23 32

24 24

NS, not significant.

per cent with LDLc reduction of 36 per cent. The Cholesterol and Recurrent Events (CARE) and Long Term Intervention with Pravastatin in Ischemic Disease (LIPID) demonstrated similar benefits in patients with relatively average TC and LDLc (Sacks et al., 1996; LIPID, 1998).

The link between increasing LDL and CHD is well established in statin trials. There is a roughly linear relationship between CHD events rates and LDLc levels on treatment with statins. Those at the highest CHD risk experience the greatest benefit from the decrease in LDLc and tends to plateau at lower LDLc level. The lowest event rate is in the CARE pravastatin group, who achieved a mean LDLc of less than 2.6 mmol/l, which is in accordance with the NCEP guideline of LDLc target <2.6 mmol/l. The baseline LDLc level in 4S was 4.88 mmol/l, in CARE 3.6 mmol/l, and 3.88 mmol/l in LIPID. In all these trials, statins approximately reduced LDLc level by about one third. In the recent Heart Protection Study, (HPS) 33 per cent of the total 20 536 subjects had baseline LDLc <3 mmol/l, 25 per cent between 3 and 3.5 mmol/l and 42 per cent had levels >3.5 mmol/l. The simvastatin (40 mg) group, when compared to placebo, had significant reduction in all cause mortality, CHD deaths and major cardiovascular events. The benefit in reduction of events was similar in all the three tertiles of baseline LDLc (MRC/BHF, 2002).

The benefit of aggressive lipid lowering is also extended to the Regression Growth Evaluation Statin Study (REGRESS) where pravastatin delayed the progression of atherosclerosis on angiography and reduction in clinical events at 24 months in the 885 men who took part. These benefits occurred at all lipid levels, including those in the lowest quintile with LDLc concentration between 2.2 and 3.8 mmol/l (Jukema et al., 1995) The Atorvastatin Versus Revascularisation Treatment Study (AVERT) compared the outcome of aggressive lipid lowering with atorvastatin (80 mg/day) to that of angioplasty in 341 stable CHD patients with coronary vessel disease. The atorvastatin group (n = 164) achieved a greater reduction of LDLc to 2.0mmol/l, as opposed to 3.0mmol/l in angioplasty group followed by usual care. The incidence of ischaemic events was 36 per cent lower in the atorvastatin group over 18 months, although not statistically significant, there was lower rate of coronary artery bypass graft and percutaneous transluminal coronary angioplasty as well as hospitalization for worsening angina (Pitt et al., 1999).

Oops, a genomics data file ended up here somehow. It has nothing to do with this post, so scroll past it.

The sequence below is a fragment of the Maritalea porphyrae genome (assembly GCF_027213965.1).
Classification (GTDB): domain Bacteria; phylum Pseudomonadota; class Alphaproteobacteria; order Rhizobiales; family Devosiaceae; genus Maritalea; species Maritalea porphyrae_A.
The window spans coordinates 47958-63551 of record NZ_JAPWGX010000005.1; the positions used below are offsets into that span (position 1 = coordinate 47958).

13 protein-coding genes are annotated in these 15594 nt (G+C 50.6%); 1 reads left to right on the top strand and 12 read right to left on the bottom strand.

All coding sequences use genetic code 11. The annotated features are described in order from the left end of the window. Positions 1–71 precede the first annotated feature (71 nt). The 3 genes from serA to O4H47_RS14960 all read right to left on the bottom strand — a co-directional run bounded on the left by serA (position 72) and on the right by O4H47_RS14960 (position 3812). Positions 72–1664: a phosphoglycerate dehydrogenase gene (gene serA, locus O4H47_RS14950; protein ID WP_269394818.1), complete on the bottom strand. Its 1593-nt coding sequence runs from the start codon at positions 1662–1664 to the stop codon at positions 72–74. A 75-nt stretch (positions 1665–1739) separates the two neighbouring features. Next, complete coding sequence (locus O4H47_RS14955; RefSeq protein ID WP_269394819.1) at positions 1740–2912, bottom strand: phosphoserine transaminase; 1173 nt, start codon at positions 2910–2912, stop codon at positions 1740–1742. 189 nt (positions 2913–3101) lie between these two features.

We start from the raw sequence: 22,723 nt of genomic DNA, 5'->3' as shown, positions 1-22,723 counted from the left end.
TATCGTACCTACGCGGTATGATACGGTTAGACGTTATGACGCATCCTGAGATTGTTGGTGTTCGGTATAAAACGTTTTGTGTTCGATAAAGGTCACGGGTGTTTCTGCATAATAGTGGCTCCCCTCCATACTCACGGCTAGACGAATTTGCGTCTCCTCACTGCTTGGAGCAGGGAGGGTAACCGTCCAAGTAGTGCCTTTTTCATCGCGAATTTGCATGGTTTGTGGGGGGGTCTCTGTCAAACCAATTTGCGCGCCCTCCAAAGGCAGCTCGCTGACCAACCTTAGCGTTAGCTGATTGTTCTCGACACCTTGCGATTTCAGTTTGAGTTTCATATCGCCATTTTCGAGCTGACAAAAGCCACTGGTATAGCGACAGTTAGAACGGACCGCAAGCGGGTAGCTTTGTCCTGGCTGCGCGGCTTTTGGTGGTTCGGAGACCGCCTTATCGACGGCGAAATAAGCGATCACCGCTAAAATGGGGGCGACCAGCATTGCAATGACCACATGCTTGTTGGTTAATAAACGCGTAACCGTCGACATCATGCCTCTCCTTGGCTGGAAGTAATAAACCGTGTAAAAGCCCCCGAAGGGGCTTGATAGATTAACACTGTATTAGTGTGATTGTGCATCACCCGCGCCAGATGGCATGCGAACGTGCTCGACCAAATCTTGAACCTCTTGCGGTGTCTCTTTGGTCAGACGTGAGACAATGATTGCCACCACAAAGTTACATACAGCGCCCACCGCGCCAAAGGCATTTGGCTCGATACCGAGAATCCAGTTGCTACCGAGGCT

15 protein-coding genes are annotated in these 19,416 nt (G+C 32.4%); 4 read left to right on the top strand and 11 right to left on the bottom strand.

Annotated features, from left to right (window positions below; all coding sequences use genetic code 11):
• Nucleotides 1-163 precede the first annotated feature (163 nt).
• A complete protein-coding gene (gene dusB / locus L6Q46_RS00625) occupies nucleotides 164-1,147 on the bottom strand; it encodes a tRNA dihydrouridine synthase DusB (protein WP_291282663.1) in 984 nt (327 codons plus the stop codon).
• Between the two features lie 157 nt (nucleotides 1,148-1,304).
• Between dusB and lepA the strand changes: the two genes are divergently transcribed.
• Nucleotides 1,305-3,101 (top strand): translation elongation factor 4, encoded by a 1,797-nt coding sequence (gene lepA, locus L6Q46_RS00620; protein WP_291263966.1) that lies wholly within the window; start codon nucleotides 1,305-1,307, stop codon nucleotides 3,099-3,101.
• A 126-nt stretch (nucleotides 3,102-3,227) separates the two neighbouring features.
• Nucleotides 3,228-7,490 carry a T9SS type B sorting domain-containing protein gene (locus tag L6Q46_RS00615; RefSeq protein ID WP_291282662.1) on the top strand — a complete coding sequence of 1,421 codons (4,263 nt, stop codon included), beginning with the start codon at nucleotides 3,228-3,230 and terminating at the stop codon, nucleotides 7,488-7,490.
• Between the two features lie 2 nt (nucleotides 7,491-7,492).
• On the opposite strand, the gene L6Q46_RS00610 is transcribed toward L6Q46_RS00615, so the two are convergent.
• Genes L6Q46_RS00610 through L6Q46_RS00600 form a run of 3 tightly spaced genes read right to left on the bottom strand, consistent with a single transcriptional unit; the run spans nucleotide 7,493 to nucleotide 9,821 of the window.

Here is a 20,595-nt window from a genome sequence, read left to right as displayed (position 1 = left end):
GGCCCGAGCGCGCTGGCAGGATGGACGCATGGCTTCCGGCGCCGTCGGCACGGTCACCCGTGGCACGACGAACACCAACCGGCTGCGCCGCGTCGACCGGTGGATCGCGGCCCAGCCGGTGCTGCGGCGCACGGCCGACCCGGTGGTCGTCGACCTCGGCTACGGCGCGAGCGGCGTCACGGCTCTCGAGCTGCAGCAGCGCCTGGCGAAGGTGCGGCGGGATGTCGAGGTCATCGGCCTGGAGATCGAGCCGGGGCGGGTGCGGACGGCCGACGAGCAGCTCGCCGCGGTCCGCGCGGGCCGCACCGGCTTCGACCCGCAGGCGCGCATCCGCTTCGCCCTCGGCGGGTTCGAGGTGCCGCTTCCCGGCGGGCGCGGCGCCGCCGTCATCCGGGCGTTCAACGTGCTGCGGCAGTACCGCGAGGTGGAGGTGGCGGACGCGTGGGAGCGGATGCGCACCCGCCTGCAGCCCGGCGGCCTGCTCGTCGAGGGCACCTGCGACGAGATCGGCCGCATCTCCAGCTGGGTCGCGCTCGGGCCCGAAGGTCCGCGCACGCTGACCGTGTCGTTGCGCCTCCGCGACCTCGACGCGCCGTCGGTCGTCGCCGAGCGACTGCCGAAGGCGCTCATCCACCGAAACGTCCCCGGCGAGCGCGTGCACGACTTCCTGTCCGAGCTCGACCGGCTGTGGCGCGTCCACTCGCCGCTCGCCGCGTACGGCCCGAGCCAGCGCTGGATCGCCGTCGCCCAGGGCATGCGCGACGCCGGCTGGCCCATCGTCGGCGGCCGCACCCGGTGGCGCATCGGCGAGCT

This raises the point 'the lower the LDLc, the better?' and the issue as to whether there is a threshold LDLc below which no benefit occurs. It has been postulated that the cardiovascular benefits of lowering LDLc may be due, at least in part, to improvement in endothelial dysfunction and the anti-inflammatory properties of statins rather than lipid lowering. In the substudy of CARE, it was shown that pravastatin was associated with improved endothelium dependent vasodilatation and reduction of CRP. Studies in 4S and WOSCOP demonstrated benefit within 6 months of randomization, too soon for the benefit to be explained by regression of atherosclerosis. Acute coronary syndromes arise as a result of rupture of unstable plaque which poses a greater threat than the plaque size or severity of stenosis. The vulnerability of the atherogenic plaque is related to the size of the lipid-rich core, foam cells, inflammatory cells and the thickness of the fibrous cap which is contributed by the vascular smooth muscle cells. Statins reduce the lipid rich core and inflammatory cells especially macrophages and T lymphocytes and directly inhibits metalloproteinase secretion by macrophages that digest collagen in the plaque (Jukema et al., 1995; Aronow et al., 2001; Corti et al., 2001).